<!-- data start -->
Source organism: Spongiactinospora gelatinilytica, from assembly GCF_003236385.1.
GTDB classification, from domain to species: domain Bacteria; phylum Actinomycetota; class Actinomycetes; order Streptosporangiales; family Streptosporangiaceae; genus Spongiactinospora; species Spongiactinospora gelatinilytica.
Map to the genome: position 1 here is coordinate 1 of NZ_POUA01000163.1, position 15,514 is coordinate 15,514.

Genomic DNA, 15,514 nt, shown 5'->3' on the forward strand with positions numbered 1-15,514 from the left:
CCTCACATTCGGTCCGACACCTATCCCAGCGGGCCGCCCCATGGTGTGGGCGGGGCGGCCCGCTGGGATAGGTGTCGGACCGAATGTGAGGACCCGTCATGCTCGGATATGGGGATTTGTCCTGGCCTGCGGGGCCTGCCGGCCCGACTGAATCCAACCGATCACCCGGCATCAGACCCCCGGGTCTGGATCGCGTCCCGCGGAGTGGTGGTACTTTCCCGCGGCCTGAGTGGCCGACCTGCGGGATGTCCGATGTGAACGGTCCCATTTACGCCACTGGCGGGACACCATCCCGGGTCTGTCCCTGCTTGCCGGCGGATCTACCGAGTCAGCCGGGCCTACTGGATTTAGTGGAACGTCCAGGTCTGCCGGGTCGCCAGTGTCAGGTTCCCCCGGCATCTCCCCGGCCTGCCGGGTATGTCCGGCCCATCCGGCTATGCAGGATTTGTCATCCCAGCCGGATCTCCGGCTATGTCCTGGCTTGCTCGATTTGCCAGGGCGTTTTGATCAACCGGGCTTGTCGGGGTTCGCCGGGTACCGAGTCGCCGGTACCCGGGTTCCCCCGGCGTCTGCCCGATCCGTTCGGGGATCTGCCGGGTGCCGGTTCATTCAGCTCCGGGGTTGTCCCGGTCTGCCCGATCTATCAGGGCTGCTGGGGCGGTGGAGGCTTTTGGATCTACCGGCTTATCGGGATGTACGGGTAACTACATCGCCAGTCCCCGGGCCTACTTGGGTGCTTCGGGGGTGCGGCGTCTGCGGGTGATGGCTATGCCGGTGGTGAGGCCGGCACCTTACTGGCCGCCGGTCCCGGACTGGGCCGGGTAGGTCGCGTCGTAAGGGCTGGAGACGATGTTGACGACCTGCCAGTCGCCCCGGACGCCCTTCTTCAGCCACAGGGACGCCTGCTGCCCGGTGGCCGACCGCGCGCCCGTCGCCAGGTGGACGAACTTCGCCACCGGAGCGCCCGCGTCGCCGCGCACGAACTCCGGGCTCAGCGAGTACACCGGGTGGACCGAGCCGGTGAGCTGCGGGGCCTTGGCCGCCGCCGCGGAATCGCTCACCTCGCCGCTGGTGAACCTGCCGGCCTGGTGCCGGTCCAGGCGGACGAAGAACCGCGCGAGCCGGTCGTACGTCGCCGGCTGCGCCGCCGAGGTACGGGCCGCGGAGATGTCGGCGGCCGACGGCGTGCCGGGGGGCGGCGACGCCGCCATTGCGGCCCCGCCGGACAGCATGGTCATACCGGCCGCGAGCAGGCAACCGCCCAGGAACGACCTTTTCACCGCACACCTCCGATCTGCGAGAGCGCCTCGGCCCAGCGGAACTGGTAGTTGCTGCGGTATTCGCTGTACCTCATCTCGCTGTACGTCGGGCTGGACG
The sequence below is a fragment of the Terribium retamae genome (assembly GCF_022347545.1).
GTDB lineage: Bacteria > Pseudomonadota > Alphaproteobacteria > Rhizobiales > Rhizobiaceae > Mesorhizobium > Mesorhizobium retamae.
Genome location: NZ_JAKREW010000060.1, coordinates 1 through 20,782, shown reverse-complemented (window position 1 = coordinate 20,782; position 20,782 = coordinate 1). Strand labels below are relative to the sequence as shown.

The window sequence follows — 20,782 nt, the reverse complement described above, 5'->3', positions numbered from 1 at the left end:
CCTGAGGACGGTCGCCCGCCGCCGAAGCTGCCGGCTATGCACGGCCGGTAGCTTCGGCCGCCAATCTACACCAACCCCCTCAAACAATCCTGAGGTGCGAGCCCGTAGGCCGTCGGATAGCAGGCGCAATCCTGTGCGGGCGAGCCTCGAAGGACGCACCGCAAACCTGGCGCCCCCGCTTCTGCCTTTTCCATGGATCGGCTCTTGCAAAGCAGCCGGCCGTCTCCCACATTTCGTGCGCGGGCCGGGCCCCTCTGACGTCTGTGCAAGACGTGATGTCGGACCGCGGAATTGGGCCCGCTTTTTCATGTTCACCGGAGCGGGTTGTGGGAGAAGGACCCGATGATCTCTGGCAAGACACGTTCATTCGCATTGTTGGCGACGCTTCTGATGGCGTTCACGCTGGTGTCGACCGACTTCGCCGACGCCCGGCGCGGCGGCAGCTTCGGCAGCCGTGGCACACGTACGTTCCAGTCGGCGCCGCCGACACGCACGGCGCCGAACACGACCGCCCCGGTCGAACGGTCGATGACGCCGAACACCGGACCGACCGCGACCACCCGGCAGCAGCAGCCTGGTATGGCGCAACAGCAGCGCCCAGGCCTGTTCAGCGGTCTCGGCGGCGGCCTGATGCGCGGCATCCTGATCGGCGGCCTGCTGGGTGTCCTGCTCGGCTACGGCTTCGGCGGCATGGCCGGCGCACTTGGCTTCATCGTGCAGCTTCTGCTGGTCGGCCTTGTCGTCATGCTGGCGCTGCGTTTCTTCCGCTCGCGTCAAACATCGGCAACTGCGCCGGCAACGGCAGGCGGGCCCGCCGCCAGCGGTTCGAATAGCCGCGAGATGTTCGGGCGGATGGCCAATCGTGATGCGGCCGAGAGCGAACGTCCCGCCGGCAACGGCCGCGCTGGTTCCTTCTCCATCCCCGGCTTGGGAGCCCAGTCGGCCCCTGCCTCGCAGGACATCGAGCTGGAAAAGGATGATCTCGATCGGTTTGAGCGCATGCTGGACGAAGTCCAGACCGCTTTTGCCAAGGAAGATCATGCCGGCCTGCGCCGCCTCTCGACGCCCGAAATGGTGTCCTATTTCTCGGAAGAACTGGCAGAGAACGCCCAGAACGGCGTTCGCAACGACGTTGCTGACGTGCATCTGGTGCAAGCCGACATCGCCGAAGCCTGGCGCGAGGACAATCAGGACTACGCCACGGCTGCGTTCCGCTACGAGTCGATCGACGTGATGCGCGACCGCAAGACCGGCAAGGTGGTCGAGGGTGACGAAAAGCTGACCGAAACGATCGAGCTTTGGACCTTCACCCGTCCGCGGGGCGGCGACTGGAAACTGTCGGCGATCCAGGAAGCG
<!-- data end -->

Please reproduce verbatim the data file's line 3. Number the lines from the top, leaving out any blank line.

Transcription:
Map to the genome: position 1 here is coordinate 1 of NZ_POUA01000163.1, position 15,514 is coordinate 15,514.